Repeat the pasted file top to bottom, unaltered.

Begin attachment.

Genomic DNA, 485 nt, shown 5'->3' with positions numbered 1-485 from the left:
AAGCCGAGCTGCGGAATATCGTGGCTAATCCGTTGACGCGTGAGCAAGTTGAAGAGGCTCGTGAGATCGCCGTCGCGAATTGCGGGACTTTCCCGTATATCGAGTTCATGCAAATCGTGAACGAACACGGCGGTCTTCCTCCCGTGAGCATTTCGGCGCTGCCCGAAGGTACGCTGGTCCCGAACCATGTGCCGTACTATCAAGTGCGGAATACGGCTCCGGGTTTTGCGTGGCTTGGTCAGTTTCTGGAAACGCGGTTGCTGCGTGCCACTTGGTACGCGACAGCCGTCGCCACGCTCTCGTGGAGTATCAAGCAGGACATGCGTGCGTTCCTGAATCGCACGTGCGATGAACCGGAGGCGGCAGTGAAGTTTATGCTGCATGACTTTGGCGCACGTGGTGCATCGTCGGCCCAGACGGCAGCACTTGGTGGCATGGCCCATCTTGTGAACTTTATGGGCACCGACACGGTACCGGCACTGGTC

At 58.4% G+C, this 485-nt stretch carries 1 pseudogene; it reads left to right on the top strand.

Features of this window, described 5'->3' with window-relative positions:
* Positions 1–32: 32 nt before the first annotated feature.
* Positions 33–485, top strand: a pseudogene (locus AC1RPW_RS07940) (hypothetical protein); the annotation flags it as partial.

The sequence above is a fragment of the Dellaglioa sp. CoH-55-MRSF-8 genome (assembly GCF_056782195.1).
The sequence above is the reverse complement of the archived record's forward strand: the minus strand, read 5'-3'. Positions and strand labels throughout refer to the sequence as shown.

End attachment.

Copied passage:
Genomic DNA, 485 nt, shown 5'->3' with positions numbered 1-485 from the left:
AAGCCGAGCTGCGGAATATCGTGGCTAATCCGTTGACGCGTGAGCAAGTTGAAGAGGCTCGTGAGATCGCCGTCGCGAATTGCGGGACTTTCCCGTATATCGAGTTCATGCAAATCGTGAACGAACACGGCGGTCTTCCTCCCGTGAGCATTTCGGCGCTGCCCGAAGGTACGCTGGTCCCGAACCATGTGCCGTACTATCAAGTGCGGAATACGGCTCCGGGTTTTGCGTGGCTTGGTCAGTTTCTGGAAACGCGGTTGCTGCGTGCCACTTGGTACGCGACAGCCGTCGCCACGCTCTCGTGGAGTATCAAGCAGGACATGCGTGCGTTCCTGAATCGCACGTGCGATGAACCGGAGGCGGCAGTGAAGTTTATGCTGCATGACTTTGGCGCACGTGGTGCATCGTCGGCCCAGACGGCAGCACTTGGTGGCATGGCCCATCTTGTGAACTTTATGGGCACCGACACGGTACCGGCACTGGTC

At 58.4% G+C, this 485-nt stretch carries 1 pseudogene; it reads left to right on the top strand.

Features of this window, described 5'->3' with window-relative positions:
* Positions 1–32: 32 nt before the first annotated feature.
* Positions 33–485, top strand: a pseudogene (locus AC1RPW_RS07940) (hypothetical protein); the annotation flags it as partial.

The sequence above is a fragment of the Dellaglioa sp. CoH-55-MRSF-8 genome (assembly GCF_056782195.1).
The sequence above is the reverse complement of the archived record's forward strand: the minus strand, read 5'-3'. Positions and strand labels throughout refer to the sequence as shown.